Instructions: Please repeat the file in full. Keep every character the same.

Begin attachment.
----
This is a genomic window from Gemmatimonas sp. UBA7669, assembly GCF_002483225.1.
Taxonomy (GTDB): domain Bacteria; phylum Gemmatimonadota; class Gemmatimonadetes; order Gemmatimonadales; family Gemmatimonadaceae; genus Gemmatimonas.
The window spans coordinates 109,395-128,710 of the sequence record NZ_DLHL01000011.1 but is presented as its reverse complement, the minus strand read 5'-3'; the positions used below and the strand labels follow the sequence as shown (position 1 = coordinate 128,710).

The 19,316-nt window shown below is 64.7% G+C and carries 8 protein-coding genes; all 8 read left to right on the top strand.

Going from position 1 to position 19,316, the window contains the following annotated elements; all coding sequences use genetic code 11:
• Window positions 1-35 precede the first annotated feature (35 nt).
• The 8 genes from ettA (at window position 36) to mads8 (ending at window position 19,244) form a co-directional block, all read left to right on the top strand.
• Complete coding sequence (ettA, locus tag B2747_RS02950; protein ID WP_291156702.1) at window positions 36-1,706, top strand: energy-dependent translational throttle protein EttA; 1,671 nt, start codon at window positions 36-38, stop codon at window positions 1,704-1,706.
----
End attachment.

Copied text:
This is a genomic window from Gemmatimonas sp. UBA7669, assembly GCF_002483225.1.
Taxonomy (GTDB): domain Bacteria; phylum Gemmatimonadota; class Gemmatimonadetes; order Gemmatimonadales; family Gemmatimonadaceae; genus Gemmatimonas.
The window spans coordinates 109,395-128,710 of the sequence record NZ_DLHL01000011.1 but is presented as its reverse complement, the minus strand read 5'-3'; the positions used below and the strand labels follow the sequence as shown (position 1 = coordinate 128,710).

The 19,316-nt window shown below is 64.7% G+C and carries 8 protein-coding genes; all 8 read left to right on the top strand.

Going from position 1 to position 19,316, the window contains the following annotated elements; all coding sequences use genetic code 11:
• Window positions 1-35 precede the first annotated feature (35 nt).
• The 8 genes from ettA (at window position 36) to mads8 (ending at window position 19,244) form a co-directional block, all read left to right on the top strand.
• Complete coding sequence (ettA, locus tag B2747_RS02950; protein ID WP_291156702.1) at window positions 36-1,706, top strand: energy-dependent translational throttle protein EttA; 1,671 nt, start codon at window positions 36-38, stop codon at window positions 1,704-1,706.